Guess what, I still notice a lot of fail whales there on that thar Twitter (see image nearby).
Need I remind anyone that Twitter got into this situation by using the last language-of-the-week, namely Ruby. Only this time, the guy using Scala at Twitter is also writing a book about Scala. Surprised? I’m not.
Ruby on Rails was, and is, mostly a vehicle for people to write books and sell classes. It’s not a vehicle for making serious, high traffic websites. Those already existed. They were called Java and PHP. For serious, serious, high traffic websites, there’s still C++ (see: Google).
And now we have Scala. This is nothing more than yet another language put on top of the JVM like Groovy or Jython. Why is that important? It’s a semantic issue. Literally. It’s like taking Boo over C#. You’ve got the exact same functionality and speed at the VM level, but about 1/10,000th of the potential hiring base as you would with Java or C#.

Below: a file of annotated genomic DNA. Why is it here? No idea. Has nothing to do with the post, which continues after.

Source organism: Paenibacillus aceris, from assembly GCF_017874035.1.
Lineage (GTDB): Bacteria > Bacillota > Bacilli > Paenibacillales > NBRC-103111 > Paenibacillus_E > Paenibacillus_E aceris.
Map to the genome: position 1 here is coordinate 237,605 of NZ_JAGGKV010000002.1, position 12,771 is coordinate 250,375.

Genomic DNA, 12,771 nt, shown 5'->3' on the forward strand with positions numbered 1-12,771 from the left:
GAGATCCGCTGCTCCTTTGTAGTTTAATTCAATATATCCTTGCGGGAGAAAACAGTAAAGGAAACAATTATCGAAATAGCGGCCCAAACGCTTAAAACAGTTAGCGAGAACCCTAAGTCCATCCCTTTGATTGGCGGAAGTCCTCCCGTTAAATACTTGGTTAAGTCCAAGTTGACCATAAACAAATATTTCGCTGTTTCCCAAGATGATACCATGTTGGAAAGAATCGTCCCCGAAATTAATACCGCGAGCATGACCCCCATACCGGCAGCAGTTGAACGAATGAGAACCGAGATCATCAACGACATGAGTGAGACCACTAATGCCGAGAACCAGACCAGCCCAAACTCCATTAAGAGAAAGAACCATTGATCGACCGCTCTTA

I’m picking on Ruby on Rails and Scala a bit in this post, but you know where we should have learned our lesson about this? Java and C++. Creating languages is a business. It’s a business to sell development environments, sell server technology, sell books, sell methodologies, to lock you into SDKs and platforms. The C++ transition was pushed hardest by Microsoft. That should have told you something, but now we’re all doing it again with Microsoft by picking up C# (kudos again to the Mono team, btw for keeping C# real).
Anyway, people say the most important thing about choosing these languages is speed of iteration. That’s swell, until you get so many users that the technology you chose to iterate on fails miserably. I’d rather spend more time on development and get it to work well in deployment than believe in a myth that more servers solve every scaling problem. Only issues is you can’t sell books that way. Right guys?